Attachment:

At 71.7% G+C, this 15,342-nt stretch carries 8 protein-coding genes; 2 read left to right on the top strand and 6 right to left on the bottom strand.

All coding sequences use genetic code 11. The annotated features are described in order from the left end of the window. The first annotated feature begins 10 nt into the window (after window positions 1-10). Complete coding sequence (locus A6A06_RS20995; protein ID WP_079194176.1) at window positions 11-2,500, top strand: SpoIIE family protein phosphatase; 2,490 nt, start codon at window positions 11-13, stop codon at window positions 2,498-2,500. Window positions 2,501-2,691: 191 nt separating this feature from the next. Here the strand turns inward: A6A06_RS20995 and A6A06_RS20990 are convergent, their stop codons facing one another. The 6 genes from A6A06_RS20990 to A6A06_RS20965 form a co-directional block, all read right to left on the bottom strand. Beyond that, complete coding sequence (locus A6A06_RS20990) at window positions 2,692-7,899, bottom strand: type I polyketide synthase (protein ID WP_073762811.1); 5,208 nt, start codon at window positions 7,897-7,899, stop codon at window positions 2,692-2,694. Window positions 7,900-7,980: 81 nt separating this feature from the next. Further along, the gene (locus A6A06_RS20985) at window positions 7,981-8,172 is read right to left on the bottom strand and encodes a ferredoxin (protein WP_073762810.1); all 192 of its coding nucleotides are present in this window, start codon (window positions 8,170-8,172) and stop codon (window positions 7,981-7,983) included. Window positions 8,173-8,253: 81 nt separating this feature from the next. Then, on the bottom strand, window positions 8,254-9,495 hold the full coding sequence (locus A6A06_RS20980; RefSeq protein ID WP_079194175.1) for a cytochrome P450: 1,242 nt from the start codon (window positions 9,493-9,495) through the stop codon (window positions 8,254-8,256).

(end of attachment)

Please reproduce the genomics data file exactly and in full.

At 71.7% G+C, this 15,342-nt stretch carries 8 protein-coding genes; 2 read left to right on the top strand and 6 right to left on the bottom strand.

All coding sequences use genetic code 11. The annotated features are described in order from the left end of the window. The first annotated feature begins 10 nt into the window (after window positions 1-10). Complete coding sequence (locus A6A06_RS20995; protein ID WP_079194176.1) at window positions 11-2,500, top strand: SpoIIE family protein phosphatase; 2,490 nt, start codon at window positions 11-13, stop codon at window positions 2,498-2,500. Window positions 2,501-2,691: 191 nt separating this feature from the next. Here the strand turns inward: A6A06_RS20995 and A6A06_RS20990 are convergent, their stop codons facing one another. The 6 genes from A6A06_RS20990 to A6A06_RS20965 form a co-directional block, all read right to left on the bottom strand. Beyond that, complete coding sequence (locus A6A06_RS20990) at window positions 2,692-7,899, bottom strand: type I polyketide synthase (protein ID WP_073762811.1); 5,208 nt, start codon at window positions 7,897-7,899, stop codon at window positions 2,692-2,694. Window positions 7,900-7,980: 81 nt separating this feature from the next. Further along, the gene (locus A6A06_RS20985) at window positions 7,981-8,172 is read right to left on the bottom strand and encodes a ferredoxin (protein WP_073762810.1); all 192 of its coding nucleotides are present in this window, start codon (window positions 8,170-8,172) and stop codon (window positions 7,981-7,983) included. Window positions 8,173-8,253: 81 nt separating this feature from the next. Then, on the bottom strand, window positions 8,254-9,495 hold the full coding sequence (locus A6A06_RS20980; RefSeq protein ID WP_079194175.1) for a cytochrome P450: 1,242 nt from the start codon (window positions 9,493-9,495) through the stop codon (window positions 8,254-8,256).